FHFA COMMENTS AND OIG RESPONSE .....................................

OIG provided FHFA an opportunity to respond to a draft report of this evaluation. FHFA
provided technical comments that we incorporated into the report, as appropriate. On March
8, 2018, FHFA provided its formal response to our recommendations, which is attached in its
entirety in the Appendix. In its response, FHFA agreed with recommendation 2 and disagreed
with recommendations 1 and 3. As discussed below, OIG urges FHFA to reconsider its
position and to fully implement our recommendations.

Recommendation 1 proposed that FHFA periodically conclude on the overall effectiveness of
the Enterprises’ IA functions. In recommendation 3, we proposed that FHFA condition
examiners’ use of IA work on a supervisory conclusion, after sufficient examination work,
that the IA function is effective overall. FHFA rejected both recommendations in part
because of concerns that examiners might rely exclusively on IA work in deciding whether to
close an MRA where FHFA had reached a supervisory conclusion on the overall effectiveness
or strength of the IA function. We did not recommend (and our recommendations should not
be understood to imply) that FHFA should authorize its examiners to substitute IA validation
work for independent assessments of the sufficiency of MRA remediation in the event that
FHFA reached a supervisory conclusion of overall effectiveness of IA.

Adoption and implementation of these two recommendations would align FHFA’s guidance
and practice with that of the Federal Reserve and the OCC, which expect their respective
examiners to periodically conclude on the overall effectiveness or strength of the IA functions
at their regulated financial institutions. Notably, FHFA’s Chief Accountant agreed that a
conclusion on the overall effectiveness of the Enterprises’ IA functions – the Enterprises’
third line of defense – is a worthy goal and he informed us that a forthcoming revised Audit
Module is expected to contain sufficient procedures to reach such a conclusion. In our view,
examiners may lack a sufficient basis on which to determine whether, and how, they can
leverage the IA work when FHFA has reached no conclusion on the overall effectiveness of
the IA function.




                              OIG • EVL-2018-002 • March 28, 2018                                 20
OBJECTIVE, SCOPE, AND METHODOLOGY .................................

The objective of this report was to evaluate DER’s policies, guidance, and standards
governing its acceptance of, reliance on, or use of work conducted by the Enterprises’ IA
functions when DER assesses whether MRAs have been satisfactorily remediated. Based on
information that came to our attention during this evaluation, we also sought to determine the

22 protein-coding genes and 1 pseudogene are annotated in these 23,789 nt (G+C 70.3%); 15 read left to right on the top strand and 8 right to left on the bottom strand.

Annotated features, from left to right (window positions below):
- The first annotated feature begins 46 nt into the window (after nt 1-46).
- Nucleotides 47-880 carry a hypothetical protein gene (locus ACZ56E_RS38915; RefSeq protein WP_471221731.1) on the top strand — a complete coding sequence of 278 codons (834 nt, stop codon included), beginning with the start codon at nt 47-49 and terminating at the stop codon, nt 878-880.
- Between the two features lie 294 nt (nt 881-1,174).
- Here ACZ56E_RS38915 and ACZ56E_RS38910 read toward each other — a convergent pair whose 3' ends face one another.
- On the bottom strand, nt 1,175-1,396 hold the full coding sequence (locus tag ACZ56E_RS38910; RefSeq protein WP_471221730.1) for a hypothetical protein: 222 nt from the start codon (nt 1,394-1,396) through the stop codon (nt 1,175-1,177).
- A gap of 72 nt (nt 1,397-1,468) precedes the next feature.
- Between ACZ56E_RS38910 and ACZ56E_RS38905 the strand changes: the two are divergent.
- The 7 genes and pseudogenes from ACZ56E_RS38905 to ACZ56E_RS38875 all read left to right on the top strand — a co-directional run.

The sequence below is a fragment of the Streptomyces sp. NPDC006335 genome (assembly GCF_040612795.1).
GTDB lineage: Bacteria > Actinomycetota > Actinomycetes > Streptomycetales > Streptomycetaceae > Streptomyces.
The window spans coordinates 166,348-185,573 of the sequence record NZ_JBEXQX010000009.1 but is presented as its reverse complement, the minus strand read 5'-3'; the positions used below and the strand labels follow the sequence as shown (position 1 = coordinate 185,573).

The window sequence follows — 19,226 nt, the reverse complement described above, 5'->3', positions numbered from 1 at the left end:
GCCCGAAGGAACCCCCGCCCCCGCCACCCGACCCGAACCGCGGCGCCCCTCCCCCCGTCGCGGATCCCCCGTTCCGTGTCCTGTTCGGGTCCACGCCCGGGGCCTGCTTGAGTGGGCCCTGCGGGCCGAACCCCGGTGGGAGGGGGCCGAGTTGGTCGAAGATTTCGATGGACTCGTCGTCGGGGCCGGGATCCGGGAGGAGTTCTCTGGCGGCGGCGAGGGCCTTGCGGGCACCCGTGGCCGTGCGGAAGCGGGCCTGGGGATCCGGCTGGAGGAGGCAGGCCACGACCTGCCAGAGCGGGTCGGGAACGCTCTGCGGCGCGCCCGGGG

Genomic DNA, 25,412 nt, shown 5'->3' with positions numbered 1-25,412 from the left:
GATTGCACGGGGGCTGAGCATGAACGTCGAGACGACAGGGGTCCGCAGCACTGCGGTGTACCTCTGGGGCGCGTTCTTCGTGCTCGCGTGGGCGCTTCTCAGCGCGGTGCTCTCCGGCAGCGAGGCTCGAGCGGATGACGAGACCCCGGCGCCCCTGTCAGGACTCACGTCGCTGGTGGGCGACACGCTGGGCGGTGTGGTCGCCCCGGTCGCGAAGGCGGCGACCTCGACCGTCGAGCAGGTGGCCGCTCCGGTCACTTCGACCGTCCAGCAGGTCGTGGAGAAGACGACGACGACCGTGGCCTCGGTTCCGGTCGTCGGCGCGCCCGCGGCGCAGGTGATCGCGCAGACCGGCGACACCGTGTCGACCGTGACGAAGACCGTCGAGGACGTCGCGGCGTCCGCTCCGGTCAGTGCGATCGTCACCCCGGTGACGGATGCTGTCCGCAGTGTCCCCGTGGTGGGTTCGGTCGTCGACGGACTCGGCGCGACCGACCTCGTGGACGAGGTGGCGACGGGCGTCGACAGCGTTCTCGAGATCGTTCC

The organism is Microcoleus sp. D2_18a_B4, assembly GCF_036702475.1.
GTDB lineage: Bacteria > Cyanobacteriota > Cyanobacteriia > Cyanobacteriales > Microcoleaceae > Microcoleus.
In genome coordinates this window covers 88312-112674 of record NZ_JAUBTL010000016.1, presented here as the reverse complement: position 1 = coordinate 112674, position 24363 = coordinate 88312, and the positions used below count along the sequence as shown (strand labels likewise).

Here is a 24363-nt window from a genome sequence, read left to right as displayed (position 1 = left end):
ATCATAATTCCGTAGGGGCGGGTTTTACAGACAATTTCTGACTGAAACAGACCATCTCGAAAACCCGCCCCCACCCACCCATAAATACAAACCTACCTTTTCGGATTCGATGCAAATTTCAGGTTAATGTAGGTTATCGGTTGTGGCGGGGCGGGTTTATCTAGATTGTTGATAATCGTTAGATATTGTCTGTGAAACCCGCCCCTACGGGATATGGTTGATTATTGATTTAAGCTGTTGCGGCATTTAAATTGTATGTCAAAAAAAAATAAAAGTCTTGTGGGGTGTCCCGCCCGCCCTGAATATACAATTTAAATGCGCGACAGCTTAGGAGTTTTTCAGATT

extent to which DER concludes on the overall effectiveness of the Enterprises’ IA functions.

To achieve this objective, we requested and reviewed FHFA guidance pertaining to MRA
remediation and IA. We also reviewed OCC and Federal Reserve guidance on MRA
remediation and IA, as well as IIA standards and guidance issued by the Institute of Internal
Auditors. Additional materials reviewed include prior OIG evaluation reports and supporting
materials, IA charters of Fannie Mae and Freddie Mac, correspondence with DER, and reports
of examination for Fannie Mae and Freddie Mac.

In addition to our document review, we interviewed the DER Deputy Director, FHFA’s
Chief Accountant, the DER examiners-in-charge of Fannie Mae and Freddie Mac, and DER
examination managers.

The field work for this report was completed between October 2017 and January 2018.

This evaluation was conducted under the authority of the Inspector General Act and in
accordance with the Council of the Inspectors General on Integrity and Efficiency’s Quality
Standards for Inspection and Evaluation (January 2012). These standards require us to plan
and perform an evaluation based upon evidence sufficient to provide a reasonable basis to
support its findings and recommendations. We believe that the findings and
recommendations discussed in this report meet those standards.




                              OIG • EVL-2018-002 • March 28, 2018                                21
APPENDIX: FHFA MANAGEMENT RESPONSE .............................




                   OIG • EVL-2018-002 • March 28, 2018        22
OIG • EVL-2018-002 • March 28, 2018   23
ADDITIONAL INFORMATION AND COPIES .................................


For additional copies of this report:

   •   Call: 202-730-0880

   •   Fax: 202-318-0239

   •   Visit: www.fhfaoig.gov



To report potential fraud, waste, abuse, mismanagement, or any other kind of criminal or
noncriminal misconduct relative to FHFA’s programs or operations:

   •   Call: 1-800-793-7724

   •   Fax: 202-318-0358

   •   Visit: www.fhfaoig.gov/ReportFraud

   •   Write:

                FHFA Office of Inspector General
                Attn: Office of Investigations – Hotline
                400 Seventh Street SW
                Washington, DC 20219




                               OIG • EVL-2018-002 • March 28, 2018                         24